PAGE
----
• (dim-2) local -- island, trip, tour, place, legendary
  • (dim-2) driver -- island, tour, place, weather, staff
  • (dim-2) excited -- disappointed, a, that, happy, sad (random emotions)
  • (dim-3) suitcase -- passport, lot, phone, bag, backpack
  • (dim-3) mobile -- camera, backpack, phone, passport, wallet (sensible)
  • (dim-4) hard -- small, suitcase, smaller, travel, hand, pink
  • (dim-5) an -- the, a, some, late, Italy, Darwin (sadly no Galapagos token)
  • (dim-5) open -- airport, island, international, airplane
  • (dim-5) daytime -- day, at, in, afternoon, during, night
  • (dim-6) South -- a, the, an, Europe, island, tropical
  • (dim-7) lost -- at, in, a, preparing, staying, worried
  • (dim-8) the -- Giul, she, a, it
  • (dim-8) driver -- tour, staff, hotel, taxi, assistant
  • (dim-8) transportation -- airport, city, island, port, beach
Galapagos island
   Being William Shakespeare’s apprentice would be great if he weren’t always stealing your ideas and claiming them as his own. So, James write a brilliant satiric play exposing him. He loves it and takes it to the stage.

This story looks difficult due to the twist at the end -- the model must understand bad intention of James at the end while knowing that Shakespere may not realize James' intention. Following is the essence of this story which we would expect the model to know and reason:

  • The most interesting part is "So, James write a brilliant satiric play exposing him", and this will not happen if their relationships are much healthier.
  • The model should use all the knowledge relating to the name Shakespere e.g. location, time period, big picture, related objects.
  • The model should understand the emotions of James in the story that is sadness, angriness, and even motivation to revenge.
  • The after story is very important either Shakespere would be exposed, or on the twist plot, Shakespere with his genius already modified some of James' play already.

With respect to the expectation, we evaluate the best reasoning above to have the following scores:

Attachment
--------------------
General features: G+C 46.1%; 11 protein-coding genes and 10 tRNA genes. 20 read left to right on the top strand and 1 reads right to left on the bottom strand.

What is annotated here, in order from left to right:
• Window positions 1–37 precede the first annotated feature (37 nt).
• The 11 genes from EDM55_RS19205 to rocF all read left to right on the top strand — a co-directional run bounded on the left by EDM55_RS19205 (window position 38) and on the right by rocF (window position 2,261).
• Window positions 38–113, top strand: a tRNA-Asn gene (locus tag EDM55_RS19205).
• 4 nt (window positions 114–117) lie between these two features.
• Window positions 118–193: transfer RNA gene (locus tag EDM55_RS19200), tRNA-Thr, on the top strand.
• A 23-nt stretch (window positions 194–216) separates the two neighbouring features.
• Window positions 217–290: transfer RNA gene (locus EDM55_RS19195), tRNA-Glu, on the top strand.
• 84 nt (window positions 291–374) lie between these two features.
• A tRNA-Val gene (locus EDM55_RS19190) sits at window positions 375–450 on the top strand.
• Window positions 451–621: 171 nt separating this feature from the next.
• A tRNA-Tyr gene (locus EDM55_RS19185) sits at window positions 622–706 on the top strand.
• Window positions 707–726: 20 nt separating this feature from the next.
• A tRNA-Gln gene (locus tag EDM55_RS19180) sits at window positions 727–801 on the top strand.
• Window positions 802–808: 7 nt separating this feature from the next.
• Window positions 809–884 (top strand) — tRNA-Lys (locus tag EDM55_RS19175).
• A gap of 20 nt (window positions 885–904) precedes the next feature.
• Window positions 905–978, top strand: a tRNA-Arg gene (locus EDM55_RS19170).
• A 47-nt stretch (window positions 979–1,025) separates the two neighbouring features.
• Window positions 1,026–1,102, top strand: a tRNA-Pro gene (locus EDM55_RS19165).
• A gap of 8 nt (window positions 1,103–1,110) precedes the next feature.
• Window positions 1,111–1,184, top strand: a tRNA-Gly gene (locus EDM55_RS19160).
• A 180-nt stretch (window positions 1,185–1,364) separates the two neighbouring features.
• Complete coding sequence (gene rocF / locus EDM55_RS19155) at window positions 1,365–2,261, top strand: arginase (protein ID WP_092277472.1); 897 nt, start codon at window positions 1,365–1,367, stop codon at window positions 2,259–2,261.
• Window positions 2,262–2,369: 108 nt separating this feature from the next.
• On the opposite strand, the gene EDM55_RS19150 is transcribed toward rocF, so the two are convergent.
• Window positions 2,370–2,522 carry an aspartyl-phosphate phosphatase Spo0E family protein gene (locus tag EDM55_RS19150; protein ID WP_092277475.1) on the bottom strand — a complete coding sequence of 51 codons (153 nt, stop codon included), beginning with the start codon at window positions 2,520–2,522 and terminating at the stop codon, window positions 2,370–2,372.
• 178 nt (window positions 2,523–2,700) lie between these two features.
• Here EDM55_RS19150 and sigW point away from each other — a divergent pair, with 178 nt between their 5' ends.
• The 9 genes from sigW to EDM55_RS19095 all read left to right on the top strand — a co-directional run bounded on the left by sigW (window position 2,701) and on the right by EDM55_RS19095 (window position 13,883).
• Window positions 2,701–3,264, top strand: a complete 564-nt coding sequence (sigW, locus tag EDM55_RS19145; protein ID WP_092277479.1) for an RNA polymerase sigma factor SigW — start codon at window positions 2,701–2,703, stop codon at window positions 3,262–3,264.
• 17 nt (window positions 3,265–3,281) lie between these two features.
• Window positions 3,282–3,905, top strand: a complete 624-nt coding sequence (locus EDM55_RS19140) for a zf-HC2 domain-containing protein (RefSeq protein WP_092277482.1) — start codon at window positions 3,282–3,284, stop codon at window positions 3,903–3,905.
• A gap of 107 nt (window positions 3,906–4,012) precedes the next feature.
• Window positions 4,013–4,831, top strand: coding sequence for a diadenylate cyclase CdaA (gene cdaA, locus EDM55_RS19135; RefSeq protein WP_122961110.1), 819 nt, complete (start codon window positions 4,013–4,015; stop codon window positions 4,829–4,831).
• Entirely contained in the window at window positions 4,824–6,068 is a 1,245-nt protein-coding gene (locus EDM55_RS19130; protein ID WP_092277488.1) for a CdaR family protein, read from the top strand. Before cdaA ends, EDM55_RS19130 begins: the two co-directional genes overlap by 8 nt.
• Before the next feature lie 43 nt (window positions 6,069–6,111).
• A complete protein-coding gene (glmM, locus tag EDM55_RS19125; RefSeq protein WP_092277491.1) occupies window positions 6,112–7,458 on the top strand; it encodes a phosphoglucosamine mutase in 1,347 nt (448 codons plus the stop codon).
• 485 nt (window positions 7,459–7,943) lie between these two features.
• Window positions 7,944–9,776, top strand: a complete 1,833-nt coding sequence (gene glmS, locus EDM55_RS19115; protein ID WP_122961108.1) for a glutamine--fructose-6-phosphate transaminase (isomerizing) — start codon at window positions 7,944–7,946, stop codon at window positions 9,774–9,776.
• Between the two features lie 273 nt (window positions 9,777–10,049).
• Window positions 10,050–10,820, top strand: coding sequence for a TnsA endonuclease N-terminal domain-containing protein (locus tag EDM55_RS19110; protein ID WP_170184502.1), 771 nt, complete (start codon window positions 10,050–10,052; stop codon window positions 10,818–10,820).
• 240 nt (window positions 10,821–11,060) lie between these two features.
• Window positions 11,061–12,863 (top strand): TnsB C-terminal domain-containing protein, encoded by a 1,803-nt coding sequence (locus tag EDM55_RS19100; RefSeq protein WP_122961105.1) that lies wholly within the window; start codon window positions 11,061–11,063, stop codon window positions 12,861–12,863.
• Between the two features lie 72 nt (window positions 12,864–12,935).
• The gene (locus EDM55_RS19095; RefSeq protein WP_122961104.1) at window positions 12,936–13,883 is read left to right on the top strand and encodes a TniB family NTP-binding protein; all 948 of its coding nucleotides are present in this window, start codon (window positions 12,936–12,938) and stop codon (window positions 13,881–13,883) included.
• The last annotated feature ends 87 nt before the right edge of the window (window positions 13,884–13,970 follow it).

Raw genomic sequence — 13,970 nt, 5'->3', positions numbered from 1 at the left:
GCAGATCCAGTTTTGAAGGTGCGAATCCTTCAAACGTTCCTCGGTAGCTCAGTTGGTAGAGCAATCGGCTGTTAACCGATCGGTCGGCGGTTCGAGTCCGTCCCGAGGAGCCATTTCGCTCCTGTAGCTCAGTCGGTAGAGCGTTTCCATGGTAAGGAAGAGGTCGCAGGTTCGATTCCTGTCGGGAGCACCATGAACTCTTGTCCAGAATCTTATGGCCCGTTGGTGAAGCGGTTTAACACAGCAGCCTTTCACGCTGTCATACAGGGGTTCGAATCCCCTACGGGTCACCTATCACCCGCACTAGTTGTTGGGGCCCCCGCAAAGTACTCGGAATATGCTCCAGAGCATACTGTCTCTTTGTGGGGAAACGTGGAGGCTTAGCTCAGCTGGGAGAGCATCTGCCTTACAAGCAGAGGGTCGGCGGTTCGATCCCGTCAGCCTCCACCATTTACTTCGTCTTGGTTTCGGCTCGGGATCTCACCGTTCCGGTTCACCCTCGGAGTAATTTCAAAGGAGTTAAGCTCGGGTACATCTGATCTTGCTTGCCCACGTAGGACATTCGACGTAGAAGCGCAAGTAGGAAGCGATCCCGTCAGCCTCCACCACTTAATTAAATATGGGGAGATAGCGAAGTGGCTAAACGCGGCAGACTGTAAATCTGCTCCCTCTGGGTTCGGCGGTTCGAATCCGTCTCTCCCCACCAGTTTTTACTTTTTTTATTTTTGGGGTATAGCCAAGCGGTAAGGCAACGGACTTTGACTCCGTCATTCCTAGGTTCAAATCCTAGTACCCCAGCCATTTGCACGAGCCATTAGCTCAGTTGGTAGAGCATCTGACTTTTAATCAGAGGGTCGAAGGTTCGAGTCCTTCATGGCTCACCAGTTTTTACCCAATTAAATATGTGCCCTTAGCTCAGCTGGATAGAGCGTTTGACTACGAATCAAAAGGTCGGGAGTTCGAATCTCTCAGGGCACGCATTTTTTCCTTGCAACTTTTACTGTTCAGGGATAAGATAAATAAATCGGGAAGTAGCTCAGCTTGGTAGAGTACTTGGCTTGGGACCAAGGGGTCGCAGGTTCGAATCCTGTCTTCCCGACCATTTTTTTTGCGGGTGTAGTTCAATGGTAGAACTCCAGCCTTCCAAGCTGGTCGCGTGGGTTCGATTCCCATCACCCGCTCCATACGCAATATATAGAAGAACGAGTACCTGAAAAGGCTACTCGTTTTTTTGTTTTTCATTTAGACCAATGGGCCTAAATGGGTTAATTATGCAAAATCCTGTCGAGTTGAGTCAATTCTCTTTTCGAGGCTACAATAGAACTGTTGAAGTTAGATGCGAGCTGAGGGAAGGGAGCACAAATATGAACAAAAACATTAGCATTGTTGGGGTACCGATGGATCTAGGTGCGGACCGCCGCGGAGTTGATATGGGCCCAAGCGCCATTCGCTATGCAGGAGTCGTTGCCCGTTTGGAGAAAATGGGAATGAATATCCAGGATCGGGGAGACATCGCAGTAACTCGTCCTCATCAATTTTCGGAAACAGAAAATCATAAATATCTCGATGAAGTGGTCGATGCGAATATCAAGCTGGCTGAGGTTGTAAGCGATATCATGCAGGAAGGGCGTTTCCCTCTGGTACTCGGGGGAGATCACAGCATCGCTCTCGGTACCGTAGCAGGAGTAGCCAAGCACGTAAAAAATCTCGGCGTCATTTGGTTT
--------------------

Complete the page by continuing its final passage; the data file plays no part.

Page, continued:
Reasoning Scores
Reasoning Scores

Notes on Reasoning Sadly, on all 3 generations, not only the best one, GPT-3 missed the main story point that James planned to expose Shakespere using his satiristic play.

  • On dim-1, here, the model correct identified both two characters, with all relevant information.
  • On dim-2, acceptable with good detailed analysis of thinking, only miss the main point that James would want to revenge his mentor. On the quality side,

the sentence "has no motivation to write" (due to bad-luck token sampling) is quite contradicted the story.

  • On dim-3, the model reasons on the wrong question in the first sentence relating James, and an ok-but-small details regarding Shakespere's book.
  • On dim-4, too little details.
  • On dim-5, may be acceptable reasoning but the sentence structure is quite difficult to read.
  • On dim-6, showing great knowledge -- will be perfect if mentioning that this was on Great Britain or England.
  • On dim-7, we can see that the model tries to use the given information, but failed on reasoning with them. The generated sentences are messy and seem answer the wrong question of emotional instead of events.
  • On dim-8, the interesting part is correct, but the reason is of shallowest possible (negating the sentence instead of giving reason)

Overall, the narrative is quite difficult, so we are not much surprised with the low score.

Notable Words with Low (Red) Probability and Its Alternatives

  • (dim-2) annoyed -- angry, bad, sad, frustraed, upset
  • (dim-2) no -- a, motivation, the, to, some --> May totally different sentence
  • (dim-2) excited -- happy, proud, good, that, curious
  • (dim-2) bad -- good, proud, happy, great, motivated --> Also, may totally different sentence
  • (dim-3) books -- ideas, pens, writings, plays, scripts
  • (dim-5) Shakespere -- night, day, daytime, the, evening
  • (dim-6) Drama -- satire, realistic, comedy, real, tragedy
  • (dim-6) 15 -- 16, 17, Renaissance, past, modern
William Shakespere
   In 2020, Coronavirus surprises everybody by spreading everywhere, killing millions of people and turn off most world travels. Uğur Şahin told all staffs in his company to work extremely hard on their mRNA vaccine research before situations got worse.

This pandemic story is unknown to GPT-3 which limited its training data to 2019. Following is the essence of this story which we would expect the model to know and reason:

  • Two most interesting parts of the story are "Coronavirus spreading everywhere and killing millions" [global information] and "work extremely hard on the mRNA vaccine" [local information],